Following is a list of changes to SQL Anywhere databases and database servers introduced in version 11.0.1, grouped by category.
NEAR clause arguments must be terms or prefix terms When you perform a proximity search, the arguments to the NEAR clause must be terms or prefix terms. See CONTAINS search condition, and Proximity searching.
Use of hyphen and AND NOT clause Within a phrase, a hyphen is treated as a term breaker, not a special character. Outside of a phrase, the treatment of a hyphen depends on the syntax surrounding the hyphen. See Allowed syntax for hyphen (-), and Using the AND NOT operator in full text searches.
Use of asterisk and prefix searching When performing a prefix search, the asterisk must be appended to a term and followed immediately by a space, or by the end of query string, or by one of the allowed special characters. See Allowed syntax for asterisk (*), and Prefix searching.
Creating a duplicate text index now returns an error You can no longer create duplicate text indexes. A text index is considered a duplicate if the following settings are identical to those of an existing text index:
the base table being referenced
the columns to be indexed (order does not matter)
the settings for the configuration object used (TERM BREAKER, MINIMUM TERM LENGTH, MAXIMUM TERM LENGTH, STOPLIST, collation information)
Duplicate text indexes created before SQL Anywhere 11.0.1 can remain in the database and do not cause errors when started with a 11.0.1 database server. However, if a database that contains duplicate text indexes is reloaded on version 11.0.1 or later, an error is returned.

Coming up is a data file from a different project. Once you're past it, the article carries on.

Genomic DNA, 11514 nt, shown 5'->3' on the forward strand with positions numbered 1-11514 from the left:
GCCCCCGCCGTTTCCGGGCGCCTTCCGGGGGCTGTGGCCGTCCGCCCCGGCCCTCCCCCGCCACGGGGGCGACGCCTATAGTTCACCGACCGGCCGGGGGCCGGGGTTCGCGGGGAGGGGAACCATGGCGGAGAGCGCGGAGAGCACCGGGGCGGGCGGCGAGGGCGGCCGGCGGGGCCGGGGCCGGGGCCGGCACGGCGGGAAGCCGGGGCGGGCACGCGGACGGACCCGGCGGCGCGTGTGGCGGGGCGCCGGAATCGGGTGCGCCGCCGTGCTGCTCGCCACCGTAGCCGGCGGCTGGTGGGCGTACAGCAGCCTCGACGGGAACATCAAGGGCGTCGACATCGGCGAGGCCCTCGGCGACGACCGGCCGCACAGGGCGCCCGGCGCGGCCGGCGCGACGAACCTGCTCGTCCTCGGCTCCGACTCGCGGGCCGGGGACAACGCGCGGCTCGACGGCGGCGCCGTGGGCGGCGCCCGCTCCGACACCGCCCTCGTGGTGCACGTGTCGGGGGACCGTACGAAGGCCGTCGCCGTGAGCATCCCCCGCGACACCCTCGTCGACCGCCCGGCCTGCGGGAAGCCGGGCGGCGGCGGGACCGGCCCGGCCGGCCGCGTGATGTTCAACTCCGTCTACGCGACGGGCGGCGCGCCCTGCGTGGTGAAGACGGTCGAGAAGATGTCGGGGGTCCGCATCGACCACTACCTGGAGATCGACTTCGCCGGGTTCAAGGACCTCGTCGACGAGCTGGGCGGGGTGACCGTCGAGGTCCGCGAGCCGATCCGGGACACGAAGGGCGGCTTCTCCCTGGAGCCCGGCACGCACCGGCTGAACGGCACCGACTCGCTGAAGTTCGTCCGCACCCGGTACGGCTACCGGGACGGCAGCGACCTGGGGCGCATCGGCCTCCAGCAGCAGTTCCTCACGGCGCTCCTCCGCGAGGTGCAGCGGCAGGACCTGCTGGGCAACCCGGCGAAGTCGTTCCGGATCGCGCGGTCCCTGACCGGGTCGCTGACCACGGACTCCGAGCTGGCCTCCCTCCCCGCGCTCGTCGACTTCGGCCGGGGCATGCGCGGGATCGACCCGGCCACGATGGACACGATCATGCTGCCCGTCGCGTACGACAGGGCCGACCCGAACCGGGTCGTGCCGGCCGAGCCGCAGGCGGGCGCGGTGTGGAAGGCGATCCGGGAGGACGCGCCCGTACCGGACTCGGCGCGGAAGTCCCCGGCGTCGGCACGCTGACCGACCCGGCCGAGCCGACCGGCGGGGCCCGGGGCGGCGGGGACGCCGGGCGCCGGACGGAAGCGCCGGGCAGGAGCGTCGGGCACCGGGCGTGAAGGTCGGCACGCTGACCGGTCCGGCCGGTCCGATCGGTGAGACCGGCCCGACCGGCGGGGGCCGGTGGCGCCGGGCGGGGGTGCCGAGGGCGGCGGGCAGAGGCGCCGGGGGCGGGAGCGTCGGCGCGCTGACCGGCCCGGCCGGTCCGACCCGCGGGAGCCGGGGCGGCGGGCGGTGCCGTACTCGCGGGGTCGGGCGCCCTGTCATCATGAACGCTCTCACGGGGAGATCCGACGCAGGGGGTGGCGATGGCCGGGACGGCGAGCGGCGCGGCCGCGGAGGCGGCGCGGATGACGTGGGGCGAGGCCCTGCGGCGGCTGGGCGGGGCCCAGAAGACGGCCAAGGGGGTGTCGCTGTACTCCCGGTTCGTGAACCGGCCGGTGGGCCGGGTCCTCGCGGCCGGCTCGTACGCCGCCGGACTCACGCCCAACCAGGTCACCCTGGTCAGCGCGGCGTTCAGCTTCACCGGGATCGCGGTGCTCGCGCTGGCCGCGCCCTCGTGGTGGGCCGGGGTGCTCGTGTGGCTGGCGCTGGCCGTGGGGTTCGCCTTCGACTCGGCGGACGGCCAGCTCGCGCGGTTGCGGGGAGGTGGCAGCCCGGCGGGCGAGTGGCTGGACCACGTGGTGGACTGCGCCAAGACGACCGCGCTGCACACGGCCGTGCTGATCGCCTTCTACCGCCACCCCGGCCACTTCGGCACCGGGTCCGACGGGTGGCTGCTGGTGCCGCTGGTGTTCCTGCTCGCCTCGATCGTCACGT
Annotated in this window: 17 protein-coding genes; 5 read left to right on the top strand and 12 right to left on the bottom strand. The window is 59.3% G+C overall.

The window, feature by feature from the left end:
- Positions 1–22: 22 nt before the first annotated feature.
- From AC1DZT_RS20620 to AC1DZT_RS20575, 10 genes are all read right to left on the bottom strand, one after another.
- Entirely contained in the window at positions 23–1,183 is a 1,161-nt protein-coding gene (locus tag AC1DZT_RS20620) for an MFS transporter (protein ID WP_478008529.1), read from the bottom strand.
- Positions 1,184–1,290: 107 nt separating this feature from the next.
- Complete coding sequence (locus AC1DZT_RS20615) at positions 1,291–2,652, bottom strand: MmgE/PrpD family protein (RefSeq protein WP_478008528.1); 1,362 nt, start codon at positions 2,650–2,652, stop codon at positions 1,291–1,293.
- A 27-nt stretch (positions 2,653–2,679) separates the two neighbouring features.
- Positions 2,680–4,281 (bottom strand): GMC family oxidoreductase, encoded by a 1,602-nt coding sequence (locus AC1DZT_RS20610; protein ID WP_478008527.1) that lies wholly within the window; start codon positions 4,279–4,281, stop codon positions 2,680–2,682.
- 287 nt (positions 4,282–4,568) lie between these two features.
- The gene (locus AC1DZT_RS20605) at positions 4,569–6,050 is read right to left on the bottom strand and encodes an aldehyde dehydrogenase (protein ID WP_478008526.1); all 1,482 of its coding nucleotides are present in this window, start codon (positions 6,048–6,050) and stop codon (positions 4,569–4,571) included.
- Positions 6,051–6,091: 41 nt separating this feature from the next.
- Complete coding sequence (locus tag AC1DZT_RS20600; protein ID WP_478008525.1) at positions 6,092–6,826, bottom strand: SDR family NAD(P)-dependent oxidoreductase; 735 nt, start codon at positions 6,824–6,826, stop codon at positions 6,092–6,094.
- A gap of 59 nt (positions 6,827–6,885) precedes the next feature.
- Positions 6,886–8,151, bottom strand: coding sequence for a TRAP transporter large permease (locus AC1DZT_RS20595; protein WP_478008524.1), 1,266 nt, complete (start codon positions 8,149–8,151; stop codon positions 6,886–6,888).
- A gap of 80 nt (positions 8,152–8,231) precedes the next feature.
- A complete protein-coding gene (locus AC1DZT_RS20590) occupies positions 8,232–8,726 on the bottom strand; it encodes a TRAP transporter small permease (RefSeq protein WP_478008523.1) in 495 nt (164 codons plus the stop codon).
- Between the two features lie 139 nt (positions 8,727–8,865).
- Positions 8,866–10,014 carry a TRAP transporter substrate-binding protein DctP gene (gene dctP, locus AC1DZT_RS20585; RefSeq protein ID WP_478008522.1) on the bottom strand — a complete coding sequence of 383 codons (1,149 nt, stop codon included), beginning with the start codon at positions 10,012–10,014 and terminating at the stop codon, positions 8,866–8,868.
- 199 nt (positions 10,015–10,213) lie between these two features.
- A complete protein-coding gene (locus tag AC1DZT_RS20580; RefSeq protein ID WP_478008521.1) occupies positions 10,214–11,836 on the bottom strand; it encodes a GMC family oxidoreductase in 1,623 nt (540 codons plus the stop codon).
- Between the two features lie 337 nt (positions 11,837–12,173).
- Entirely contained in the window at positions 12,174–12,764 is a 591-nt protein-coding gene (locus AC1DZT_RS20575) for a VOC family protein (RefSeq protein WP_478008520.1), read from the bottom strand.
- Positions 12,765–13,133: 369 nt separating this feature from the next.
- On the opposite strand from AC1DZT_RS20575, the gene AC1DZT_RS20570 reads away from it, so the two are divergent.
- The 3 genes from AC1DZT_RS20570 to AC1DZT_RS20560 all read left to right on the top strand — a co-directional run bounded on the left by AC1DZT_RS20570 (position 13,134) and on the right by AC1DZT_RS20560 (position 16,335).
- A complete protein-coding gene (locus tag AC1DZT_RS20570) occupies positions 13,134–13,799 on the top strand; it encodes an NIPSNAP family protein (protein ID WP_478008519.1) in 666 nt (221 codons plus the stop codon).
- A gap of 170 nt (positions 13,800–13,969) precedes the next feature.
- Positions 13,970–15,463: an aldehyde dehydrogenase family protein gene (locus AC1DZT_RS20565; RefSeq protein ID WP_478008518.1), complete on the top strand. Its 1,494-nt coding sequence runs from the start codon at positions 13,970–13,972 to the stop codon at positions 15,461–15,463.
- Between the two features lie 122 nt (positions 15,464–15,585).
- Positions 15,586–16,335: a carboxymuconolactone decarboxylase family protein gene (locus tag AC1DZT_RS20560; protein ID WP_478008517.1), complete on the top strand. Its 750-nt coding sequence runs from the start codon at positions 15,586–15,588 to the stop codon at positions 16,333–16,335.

To identify duplicate text indexes in an existing database, execute the following query:
SELECT LIST( i.index_name ) FROM SYS.SYSIDX i JOIN SYS.SYSTEXTIDX t ON i.object_id = t.index_id AND t.sequence = 1 JOIN SYS.SYSTEXTCONFIG F ON F.object_id = t.text_config JOIN ( SELECT table_id, index_id, LIST( column_id, ', ' ORDER BY column_id ) col_id FROM SYS.SYSIDXCOL GROUP BY table_id, index_id) x ON x.table_id = i.table_id AND x.index_id = i.index_id WHERE i.index_category=4 GROUP BY i.table_id, f.term_breaker, f.min_term_length, f.max_term_length, f.collation, ISNULL( f.char_stoplist, '-' ), ISNULL( f.nchar_stoplist, '-' ), x.col_id HAVING count(*) > 1
This query works only if the strings representing STOPLIST are exactly the same or if NO STOPLIST is specified. For example, stoplists 'a b c' and 'a - b c' are not considered the same stoplist by this query, but would be considered the same during a check for duplicates during text index creation.
Regular expressions Changes have been made to the behavior for the SIMILAR TO and REGEXP search conditions, and the REGEXP_SUBSTR function. The overall intention of the changes is to continue to have SIMILAR TO be consistent with the ANSI/SQL standard, while making the behavior of REGEXP and REGEXP_SUBSTR consistent with Perl.
Database collations and matching Previously, REGEXP and REGEXP_SUBSTR determined if a literal or character class range in the pattern matched the string by using the collation equivalence and sort order. Now, REGEXP and REGEXP_SUBSTR use binary comparisons of code point values for matching and evaluation of ranges. The change was made to make the behavior consistent with Perl 5.0.
SIMILAR TO still uses the database collation for matching and range evaluation. See LIKE, REGEXP, and SIMILAR TO search conditions.
Database case sensitivity and [[:upper:]] and [[:lower:]] sub-character classes SIMILAR TO and REGEXP [[:upper:]] and [[:lower:]] sub-character classes were case-insensitive on a case-insensitive database. This has been changed so that [[:upper:]] only matches upper case characters and [[:lower:]] only matches lower case characters, regardless of the database case sensitivity.
Treatment of caret (^), underscore (_), and percent sign (%) as metacharacters The following table explains the previous and new treatment of these characters as metacharacters: